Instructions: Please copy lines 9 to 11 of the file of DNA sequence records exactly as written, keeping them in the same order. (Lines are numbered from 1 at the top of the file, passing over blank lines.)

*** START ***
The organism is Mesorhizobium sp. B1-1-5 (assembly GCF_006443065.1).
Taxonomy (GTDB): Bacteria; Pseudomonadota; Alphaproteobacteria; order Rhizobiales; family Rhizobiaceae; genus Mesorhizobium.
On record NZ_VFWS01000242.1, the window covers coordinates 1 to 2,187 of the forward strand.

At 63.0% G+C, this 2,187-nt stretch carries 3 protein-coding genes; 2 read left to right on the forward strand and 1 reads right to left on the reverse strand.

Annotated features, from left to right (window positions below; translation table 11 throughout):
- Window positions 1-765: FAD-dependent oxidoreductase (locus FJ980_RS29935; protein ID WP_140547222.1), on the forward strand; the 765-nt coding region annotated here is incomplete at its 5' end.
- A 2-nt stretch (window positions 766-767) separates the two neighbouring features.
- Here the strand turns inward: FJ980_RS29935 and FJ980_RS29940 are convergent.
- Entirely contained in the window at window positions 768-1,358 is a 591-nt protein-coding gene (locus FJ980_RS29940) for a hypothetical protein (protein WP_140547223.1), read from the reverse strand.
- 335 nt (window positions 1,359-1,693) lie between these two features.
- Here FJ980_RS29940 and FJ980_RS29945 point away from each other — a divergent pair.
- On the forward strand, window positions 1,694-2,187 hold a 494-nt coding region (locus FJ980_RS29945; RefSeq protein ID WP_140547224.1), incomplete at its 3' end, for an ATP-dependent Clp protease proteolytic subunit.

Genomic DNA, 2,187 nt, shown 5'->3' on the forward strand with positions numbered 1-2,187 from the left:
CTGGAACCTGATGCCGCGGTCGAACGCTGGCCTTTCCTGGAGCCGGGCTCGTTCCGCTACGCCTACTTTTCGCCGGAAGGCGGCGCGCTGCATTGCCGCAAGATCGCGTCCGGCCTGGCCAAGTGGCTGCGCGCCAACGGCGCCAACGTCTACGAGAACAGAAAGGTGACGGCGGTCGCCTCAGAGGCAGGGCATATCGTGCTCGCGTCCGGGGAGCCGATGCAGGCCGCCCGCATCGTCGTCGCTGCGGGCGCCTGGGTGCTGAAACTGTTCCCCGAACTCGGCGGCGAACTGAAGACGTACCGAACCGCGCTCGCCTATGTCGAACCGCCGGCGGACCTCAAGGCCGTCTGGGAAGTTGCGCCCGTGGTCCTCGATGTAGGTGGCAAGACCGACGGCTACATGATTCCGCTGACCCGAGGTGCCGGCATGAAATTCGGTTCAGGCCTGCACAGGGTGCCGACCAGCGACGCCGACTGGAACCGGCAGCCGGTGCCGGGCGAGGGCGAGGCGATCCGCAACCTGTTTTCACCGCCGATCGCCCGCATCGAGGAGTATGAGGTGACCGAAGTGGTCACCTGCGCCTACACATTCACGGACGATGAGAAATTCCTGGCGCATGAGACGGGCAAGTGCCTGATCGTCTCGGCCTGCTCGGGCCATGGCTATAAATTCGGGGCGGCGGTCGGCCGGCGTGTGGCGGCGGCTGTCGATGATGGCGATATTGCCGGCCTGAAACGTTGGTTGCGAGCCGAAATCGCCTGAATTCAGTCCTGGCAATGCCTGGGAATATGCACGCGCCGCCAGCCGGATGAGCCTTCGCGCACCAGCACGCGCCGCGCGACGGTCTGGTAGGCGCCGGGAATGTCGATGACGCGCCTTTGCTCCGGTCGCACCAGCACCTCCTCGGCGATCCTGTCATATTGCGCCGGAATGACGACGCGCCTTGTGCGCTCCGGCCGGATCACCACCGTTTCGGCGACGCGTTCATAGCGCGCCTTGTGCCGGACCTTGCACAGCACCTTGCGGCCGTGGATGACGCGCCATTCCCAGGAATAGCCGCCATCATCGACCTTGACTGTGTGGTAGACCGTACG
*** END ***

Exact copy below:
- Entirely contained in the window at window positions 768-1,358 is a 591-nt protein-coding gene (locus FJ980_RS29940) for a hypothetical protein (protein WP_140547223.1), read from the reverse strand.
- 335 nt (window positions 1,359-1,693) lie between these two features.
- Here FJ980_RS29940 and FJ980_RS29945 point away from each other — a divergent pair.